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Re: [XTalk] We Sea Voyages--Troas to Rome

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  • Karel Hanhart
    Vernon Robbins wrote: Most of you will know that my interests focus on learning new things. I ... Response: Amen! In my humble opinion, too much space is
    Message 1 of 5 , Feb 25, 2003
      Vernon Robbins wrote:"
      Most of you will know that my interests focus on learning new things. I
      > have no illusion that my interests will satisfy the goals of debaters. I
      > presume that the goal of debaters is to debate. My primary goal is not to
      > debate but to learn new things. "
      Response:

      Amen! In my humble opinion, too much space is devoted to rehash
      old things.

      Vernon continued:

      > "Troas, of course, is ancient Troy. To be sure, the city of Troy during
      Luke's
      > day was not precisely on the location of the ancient city, but it was
      nearby,
      > and the two were repeatedly identified with each other. No educated
      ancient
      > would have been numb to Troy's rich mythological and Homeric associations,
      > including the nostos of Odysseus and Elpenor back to Achaea from the
      Troad. By
      > placing the story of Eutychus in Troy, Luke seems to be hinting that one
      should
      > read it in light of Troy's legacy." (fn 26: The very fact that Luke
      records
      > this story in Troas is surprising insofar as Luke had said nothing earlier
      > about such converts, not even during Paul's earlier visit there (16:8-11;
      cf. 2
      > Cor 2:12).
      >
      > Whatever one may think of MacDonald's essay, his perception that Troas
      would be
      > identified with "the city of Troy during Luke's day" is of great interest
      for
      > the "Sea Voyage Group Account" (we-passages) in Acts. The overall sea
      voyage
      > is from Troy [Troas: 16:11] (through Philippi and Troas) via Jersualem to
      Rome
      > (28:16). Again, please notice that every time "we-narration" begins
      within
      > this span of text from Acts 16-28, people are beginning (or continuing) a
      > segment of the overall Sea Voyage Group Account. This has lead me to
      wonder if
      > Luke used this Sea Voyage Group Account to organize the overall map of the
      end
      > of Acts, much like he used the overall map of the Gospel of Mark (or
      Matthew)
      > and "filled it in with additional materials (possibly replacing some
      things)"
      > in the Gospel of Luke.
      >
      > A COUPLE OF REASONS WHY THIS COULD BE INTERESTING:
      >
      > (1) It would be fascinating if an early "free-standing" account of "Sea
      > Voyaging in Relation to Paul" started from Troy via Jerusalem to Rome.
      This
      > would be a reconfiguration and conflation of the voyaging and interests in
      > Homer's Odyssey 9-11 and Virgil's Aeneid. It would feature Paul as "the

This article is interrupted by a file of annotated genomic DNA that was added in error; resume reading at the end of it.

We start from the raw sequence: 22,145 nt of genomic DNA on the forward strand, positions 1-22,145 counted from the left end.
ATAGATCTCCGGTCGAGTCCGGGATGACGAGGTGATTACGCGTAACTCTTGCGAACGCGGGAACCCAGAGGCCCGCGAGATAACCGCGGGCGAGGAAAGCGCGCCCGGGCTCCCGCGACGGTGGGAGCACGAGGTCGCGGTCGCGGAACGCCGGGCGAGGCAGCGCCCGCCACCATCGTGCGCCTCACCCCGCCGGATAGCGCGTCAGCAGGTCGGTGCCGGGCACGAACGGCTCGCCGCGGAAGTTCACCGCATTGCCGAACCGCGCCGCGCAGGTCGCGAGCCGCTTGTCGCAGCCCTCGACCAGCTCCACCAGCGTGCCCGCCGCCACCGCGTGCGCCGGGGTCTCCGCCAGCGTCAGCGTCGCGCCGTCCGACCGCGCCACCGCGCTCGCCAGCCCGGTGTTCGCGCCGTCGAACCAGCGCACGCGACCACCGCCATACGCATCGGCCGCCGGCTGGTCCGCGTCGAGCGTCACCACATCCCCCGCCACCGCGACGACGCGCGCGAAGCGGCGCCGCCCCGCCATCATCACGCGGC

new
      > Odysseus or Aeneas." It could be an important reason in the account for
      the
      > "we set sail" or "we sailed from there," which existed in various
      "formulaic
      > dactylic hexameter couplets" in the Odyssey (see my 1975 and 1978 essays).
      >
      > (2) Such a sea voyaging account could "claim the territory from Jerusalem
      > through Troy to Rome" as territory "given to followers of Christ by God."
      >
      > (3) This could also help to explain why Acts does not feature significant
      > accounts of apostles going down into Egypt or over into eastern Syria.
      The
      > reason would be that Paul's sea voyaging is perceived to "replace the sea
      > voyaging of Odysseus and Aeneas" with "the sea voyaging of Paul" in the
      > Mediterranean world. In other words, in the Acts of the Apostles, the
      early
      > Christians have their own "Christian" Odyssey and Aeneid.
      >

      A stimulating analysis, well worth pursuing!

      Along this line of thought, one might also read Paul's speech on the
      Areopagus
      of Athens in this new light (re: the unknown God..! Acts 17,22ff). Remember,
      in the Homer's Iliad the gods fight alongside the men and women: Pallas
      Athena,
      Apollos, Aphrodite etc.and of course, good old Zeus and Hera.
      Also the voyages of Odysaseus and Anaeas were under the 'protection'
      of the gods. However,
      one is reminded of the words of Xenophanes of Colophon,
      the founder of the Eleatic school of philosophy concerning
      the "unworthy ideas of Homer and Hesiod":
      "Homer and Hesiod ascribed to the gods everything that humans think
      scandalous and shameful...They recounted very many wrongful acts of the gods
      - theft, fornication and deception of each other." (compare Acts 14,12 ff)
      "Paul...was deeply distressed to see that the city was full of idols" (Acts
      17,16)

      Wouldn't this adduce further arguments in favor of Vernon's proposal? The
      theological motif would be the confrontation of the idols and the
      unknown god of Israel?


      cordially,

      Karel
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